“If you were a utensil, which one would you be and why?”

Fittingly, this question is from restaurant chain Jack Astor’s, but office workers have been fielding these questions since as far back as the 1980s. (Recall Barbara Walters’ famous 1981 query: “If you were a tree, what kind of tree would you be?”) Other modern variations include the name of your autobiography or who would play you in a biopic. “Take an extra second to think about it, and let go of the anxiety about getting it exactly right,” suggests Vermunt. This one’s all about personality and whether you’ll fit into the culture. “The key is being authentic and knowing your audience,” explains Jacobson.

“Do you have any questions for us?”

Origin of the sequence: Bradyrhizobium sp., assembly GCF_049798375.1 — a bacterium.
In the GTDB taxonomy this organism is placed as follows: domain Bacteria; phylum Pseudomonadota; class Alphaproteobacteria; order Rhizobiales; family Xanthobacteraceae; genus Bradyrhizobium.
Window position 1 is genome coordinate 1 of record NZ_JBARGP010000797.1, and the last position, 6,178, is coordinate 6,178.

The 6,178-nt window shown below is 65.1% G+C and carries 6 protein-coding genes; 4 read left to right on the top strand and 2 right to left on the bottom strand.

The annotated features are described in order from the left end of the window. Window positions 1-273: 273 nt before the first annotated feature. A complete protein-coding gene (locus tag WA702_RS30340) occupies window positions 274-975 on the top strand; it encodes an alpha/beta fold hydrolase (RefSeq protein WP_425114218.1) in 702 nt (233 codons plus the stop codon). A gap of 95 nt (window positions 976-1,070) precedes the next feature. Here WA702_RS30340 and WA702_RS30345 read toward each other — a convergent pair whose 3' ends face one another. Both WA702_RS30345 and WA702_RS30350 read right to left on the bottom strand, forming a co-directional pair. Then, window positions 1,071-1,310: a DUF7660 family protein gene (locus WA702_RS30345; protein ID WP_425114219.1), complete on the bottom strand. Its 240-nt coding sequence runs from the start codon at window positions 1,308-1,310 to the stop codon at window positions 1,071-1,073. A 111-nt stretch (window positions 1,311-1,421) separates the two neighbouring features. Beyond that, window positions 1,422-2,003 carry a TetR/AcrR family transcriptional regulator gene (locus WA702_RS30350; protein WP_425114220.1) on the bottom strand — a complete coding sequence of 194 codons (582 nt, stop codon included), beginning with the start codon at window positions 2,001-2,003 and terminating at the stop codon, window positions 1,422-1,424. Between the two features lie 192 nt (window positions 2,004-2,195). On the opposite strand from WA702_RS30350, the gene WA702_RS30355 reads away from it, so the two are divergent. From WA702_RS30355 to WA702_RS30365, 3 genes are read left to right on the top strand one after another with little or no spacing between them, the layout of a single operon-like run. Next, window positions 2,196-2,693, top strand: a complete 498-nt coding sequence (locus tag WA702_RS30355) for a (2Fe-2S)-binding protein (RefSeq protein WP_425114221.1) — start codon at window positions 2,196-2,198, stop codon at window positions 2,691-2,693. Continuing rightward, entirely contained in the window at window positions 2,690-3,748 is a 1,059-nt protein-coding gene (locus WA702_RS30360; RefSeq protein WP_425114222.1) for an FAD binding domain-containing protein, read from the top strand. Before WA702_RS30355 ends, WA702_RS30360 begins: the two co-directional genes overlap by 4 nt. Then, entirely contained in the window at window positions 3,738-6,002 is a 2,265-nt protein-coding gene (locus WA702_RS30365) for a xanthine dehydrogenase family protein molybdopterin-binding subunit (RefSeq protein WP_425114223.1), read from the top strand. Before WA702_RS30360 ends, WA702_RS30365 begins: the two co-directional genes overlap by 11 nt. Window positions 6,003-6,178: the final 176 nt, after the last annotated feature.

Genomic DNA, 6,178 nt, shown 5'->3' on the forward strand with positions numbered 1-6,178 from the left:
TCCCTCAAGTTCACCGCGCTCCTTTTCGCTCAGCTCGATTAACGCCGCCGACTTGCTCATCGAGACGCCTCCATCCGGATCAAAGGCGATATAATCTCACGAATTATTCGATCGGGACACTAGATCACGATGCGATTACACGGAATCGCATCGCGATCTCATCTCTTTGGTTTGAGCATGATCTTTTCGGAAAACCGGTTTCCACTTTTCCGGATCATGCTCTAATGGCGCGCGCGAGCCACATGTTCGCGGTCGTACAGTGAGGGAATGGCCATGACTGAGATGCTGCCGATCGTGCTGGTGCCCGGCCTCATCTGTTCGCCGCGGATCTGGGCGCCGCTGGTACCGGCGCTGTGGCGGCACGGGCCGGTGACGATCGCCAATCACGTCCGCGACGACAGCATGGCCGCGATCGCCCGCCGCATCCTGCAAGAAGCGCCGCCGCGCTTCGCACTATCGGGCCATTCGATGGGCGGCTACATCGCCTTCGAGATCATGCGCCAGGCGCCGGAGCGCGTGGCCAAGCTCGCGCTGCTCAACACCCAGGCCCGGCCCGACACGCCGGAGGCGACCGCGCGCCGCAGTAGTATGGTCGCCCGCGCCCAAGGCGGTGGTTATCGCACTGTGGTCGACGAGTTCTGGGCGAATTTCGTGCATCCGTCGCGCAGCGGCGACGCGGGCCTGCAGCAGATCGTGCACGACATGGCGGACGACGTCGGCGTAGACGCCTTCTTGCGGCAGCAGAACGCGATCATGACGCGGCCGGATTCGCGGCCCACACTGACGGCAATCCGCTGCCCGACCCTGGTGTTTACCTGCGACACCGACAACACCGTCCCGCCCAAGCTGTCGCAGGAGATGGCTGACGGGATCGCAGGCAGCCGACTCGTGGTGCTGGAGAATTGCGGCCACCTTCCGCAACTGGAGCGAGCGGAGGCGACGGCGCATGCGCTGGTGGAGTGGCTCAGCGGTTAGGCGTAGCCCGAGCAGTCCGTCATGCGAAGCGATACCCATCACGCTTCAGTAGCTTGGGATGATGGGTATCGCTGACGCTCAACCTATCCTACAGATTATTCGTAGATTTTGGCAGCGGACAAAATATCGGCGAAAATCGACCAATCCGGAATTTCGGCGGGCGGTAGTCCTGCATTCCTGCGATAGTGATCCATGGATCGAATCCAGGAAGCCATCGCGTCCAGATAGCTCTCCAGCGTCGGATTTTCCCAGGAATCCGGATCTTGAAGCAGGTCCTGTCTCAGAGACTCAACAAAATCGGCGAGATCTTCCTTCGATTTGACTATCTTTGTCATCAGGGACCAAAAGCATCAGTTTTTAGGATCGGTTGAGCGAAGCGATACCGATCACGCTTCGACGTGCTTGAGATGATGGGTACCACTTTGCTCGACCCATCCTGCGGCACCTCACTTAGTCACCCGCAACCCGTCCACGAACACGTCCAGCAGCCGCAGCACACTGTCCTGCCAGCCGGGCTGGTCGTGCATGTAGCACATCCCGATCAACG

Just kidding—this one’s not an oddball as much as it’s completely expected and unavoidable. But like an oddball, says Christie, “the real question here is, ‘how interested are you in this company?’” The worst answer is, “None, thanks!” But some others are distinct faux pas, says Christie: “Don’t ask anything that’s already on the website; don’t ask about vacations, benefits or time off; and don’t ask for internal details like strategy.” In fact, now is a good time to throw an oddball right back. Christie suggests: “If you hire me, and we’re sitting here in six months and you’re completely satisfied with your decision, what did I do in the meantime?” Boom, you win!